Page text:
The part that kills me in the behind-the-scenes footage is when they show clips from the Eyrie. It doesn’t look very interesting. The color has been drained out.
Sometimes you can't see anything at all, f'rinstance:
But in the behind the scenes footage they're going on about the walls and the tapestries, and about how amazing they are, which annoys me because we can't see them. And then they showed some shots of the set with the color correction off and the lights on, and I said, "Oh."
It's beautiful. It's strange, eerie, a little jarring; it works, and it has an interesting effect on human eyeballs, and it doesn't look like everyfuckingwhere else that's got the lights out on the show.
For me, though, there is one shot that perfectly emblematizes the absolute suckitude of this approach, and it’s this:
That’s a dragon skull, BTW.
If you’re thinking, “What? Where?” you’re not alone. The behind-the-scenes special cued up this shot as if it was something special, but I had to go back and rewatch the clip before I could even see what the hell I was supposed to be reacting to. The effect of the lighting and the color-correction is such that the dragon skull appears as the same color as its surroundings. The shadows, meant to give it mystery and depth, fail completely at defining its borders, which is important when the item looks the same color as the substrate on which it rests and the walls that are behind it. Not only does it not pop, it is barely visible at all, which is really rather remarkable when you consider that A) it is a *giant dragon skull* and B) it is *right in the middle of the shot.*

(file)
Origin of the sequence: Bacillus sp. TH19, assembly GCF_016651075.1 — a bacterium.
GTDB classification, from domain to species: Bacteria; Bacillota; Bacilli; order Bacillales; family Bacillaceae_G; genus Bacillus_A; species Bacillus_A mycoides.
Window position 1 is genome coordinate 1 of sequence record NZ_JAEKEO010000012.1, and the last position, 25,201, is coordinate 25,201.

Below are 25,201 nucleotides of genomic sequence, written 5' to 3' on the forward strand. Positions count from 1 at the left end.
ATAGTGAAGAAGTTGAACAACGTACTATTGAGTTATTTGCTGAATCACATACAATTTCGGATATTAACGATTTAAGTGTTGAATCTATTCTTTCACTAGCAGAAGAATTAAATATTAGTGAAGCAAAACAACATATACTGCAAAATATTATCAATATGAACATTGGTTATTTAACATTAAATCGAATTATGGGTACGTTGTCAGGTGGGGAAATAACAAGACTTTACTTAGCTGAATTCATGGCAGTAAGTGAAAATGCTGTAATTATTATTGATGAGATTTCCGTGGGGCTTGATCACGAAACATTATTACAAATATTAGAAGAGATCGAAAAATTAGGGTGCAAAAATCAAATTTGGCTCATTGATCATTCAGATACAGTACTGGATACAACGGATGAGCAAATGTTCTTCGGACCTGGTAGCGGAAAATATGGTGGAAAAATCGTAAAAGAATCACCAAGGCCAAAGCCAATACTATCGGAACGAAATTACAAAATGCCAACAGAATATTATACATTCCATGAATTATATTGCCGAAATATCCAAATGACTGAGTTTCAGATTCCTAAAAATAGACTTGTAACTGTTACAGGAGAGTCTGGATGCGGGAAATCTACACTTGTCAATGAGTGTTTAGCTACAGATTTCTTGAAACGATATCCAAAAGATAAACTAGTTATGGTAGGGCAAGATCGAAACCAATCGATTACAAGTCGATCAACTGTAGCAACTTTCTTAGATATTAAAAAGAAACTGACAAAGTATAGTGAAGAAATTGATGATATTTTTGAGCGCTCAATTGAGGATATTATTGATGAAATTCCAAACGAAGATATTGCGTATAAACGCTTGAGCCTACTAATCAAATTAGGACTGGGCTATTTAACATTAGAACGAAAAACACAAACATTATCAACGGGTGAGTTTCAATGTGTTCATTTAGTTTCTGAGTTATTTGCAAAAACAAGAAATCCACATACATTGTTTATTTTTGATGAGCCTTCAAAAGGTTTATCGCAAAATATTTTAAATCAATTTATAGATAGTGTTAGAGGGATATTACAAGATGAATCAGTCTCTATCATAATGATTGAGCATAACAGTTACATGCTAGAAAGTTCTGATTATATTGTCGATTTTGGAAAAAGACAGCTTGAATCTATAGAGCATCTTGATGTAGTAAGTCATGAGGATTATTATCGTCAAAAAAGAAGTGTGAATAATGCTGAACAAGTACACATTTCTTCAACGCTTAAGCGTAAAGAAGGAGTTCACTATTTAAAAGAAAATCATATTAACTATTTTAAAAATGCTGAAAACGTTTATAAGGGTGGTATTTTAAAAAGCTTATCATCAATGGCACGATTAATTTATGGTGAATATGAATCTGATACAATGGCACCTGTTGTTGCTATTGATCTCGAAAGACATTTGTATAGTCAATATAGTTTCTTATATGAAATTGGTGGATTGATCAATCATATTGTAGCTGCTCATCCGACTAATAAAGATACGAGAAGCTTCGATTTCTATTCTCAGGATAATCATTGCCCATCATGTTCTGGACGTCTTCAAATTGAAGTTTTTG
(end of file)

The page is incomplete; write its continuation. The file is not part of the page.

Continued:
What's really interesting? These are HD caps; if you lower your resolution -- try it on the Youtube video -- the dragon skull gets exponentially harder to spot. We're at the point now where television is starting to run into problems that have only bothered computer gamers: you have to upgrade to a certain level of technology in order to consume the product as it is intended to be consumed. I don't know what the GAME OF THRONES producers use to edit their show, but their displays and their video are going to be better than what a lot of people use at home. When your show is this far out on the color-correction curve, that might be an issue.